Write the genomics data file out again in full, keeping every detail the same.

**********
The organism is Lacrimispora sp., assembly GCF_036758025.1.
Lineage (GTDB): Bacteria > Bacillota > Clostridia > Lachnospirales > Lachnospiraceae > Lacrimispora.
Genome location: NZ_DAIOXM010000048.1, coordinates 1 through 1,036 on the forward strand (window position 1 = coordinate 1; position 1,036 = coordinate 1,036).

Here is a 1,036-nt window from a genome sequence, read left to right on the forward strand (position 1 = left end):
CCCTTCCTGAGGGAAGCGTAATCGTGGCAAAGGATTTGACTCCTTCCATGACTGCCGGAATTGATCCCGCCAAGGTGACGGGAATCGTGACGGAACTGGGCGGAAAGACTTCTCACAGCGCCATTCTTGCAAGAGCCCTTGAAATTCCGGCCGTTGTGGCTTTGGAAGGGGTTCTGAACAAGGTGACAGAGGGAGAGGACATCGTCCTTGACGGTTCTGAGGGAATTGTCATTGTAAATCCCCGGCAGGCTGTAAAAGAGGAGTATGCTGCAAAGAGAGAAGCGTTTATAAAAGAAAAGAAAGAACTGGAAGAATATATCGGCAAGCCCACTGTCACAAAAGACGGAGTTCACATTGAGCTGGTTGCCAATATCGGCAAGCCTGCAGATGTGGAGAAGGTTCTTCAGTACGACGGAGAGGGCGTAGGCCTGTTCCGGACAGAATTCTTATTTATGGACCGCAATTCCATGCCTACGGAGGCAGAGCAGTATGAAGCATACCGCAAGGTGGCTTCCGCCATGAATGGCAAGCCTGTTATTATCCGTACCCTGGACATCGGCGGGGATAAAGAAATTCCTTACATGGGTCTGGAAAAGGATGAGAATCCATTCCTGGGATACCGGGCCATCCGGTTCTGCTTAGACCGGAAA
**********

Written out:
The organism is Lacrimispora sp., assembly GCF_036758025.1.
Lineage (GTDB): Bacteria > Bacillota > Clostridia > Lachnospirales > Lachnospiraceae > Lacrimispora.
Genome location: NZ_DAIOXM010000048.1, coordinates 1 through 1,036 on the forward strand (window position 1 = coordinate 1; position 1,036 = coordinate 1,036).

Here is a 1,036-nt window from a genome sequence, read left to right on the forward strand (position 1 = left end):
CCCTTCCTGAGGGAAGCGTAATCGTGGCAAAGGATTTGACTCCTTCCATGACTGCCGGAATTGATCCCGCCAAGGTGACGGGAATCGTGACGGAACTGGGCGGAAAGACTTCTCACAGCGCCATTCTTGCAAGAGCCCTTGAAATTCCGGCCGTTGTGGCTTTGGAAGGGGTTCTGAACAAGGTGACAGAGGGAGAGGACATCGTCCTTGACGGTTCTGAGGGAATTGTCATTGTAAATCCCCGGCAGGCTGTAAAAGAGGAGTATGCTGCAAAGAGAGAAGCGTTTATAAAAGAAAAGAAAGAACTGGAAGAATATATCGGCAAGCCCACTGTCACAAAAGACGGAGTTCACATTGAGCTGGTTGCCAATATCGGCAAGCCTGCAGATGTGGAGAAGGTTCTTCAGTACGACGGAGAGGGCGTAGGCCTGTTCCGGACAGAATTCTTATTTATGGACCGCAATTCCATGCCTACGGAGGCAGAGCAGTATGAAGCATACCGCAAGGTGGCTTCCGCCATGAATGGCAAGCCTGTTATTATCCGTACCCTGGACATCGGCGGGGATAAAGAAATTCCTTACATGGGTCTGGAAAAGGATGAGAATCCATTCCTGGGATACCGGGCCATCCGGTTCTGCTTAGACCGGAAA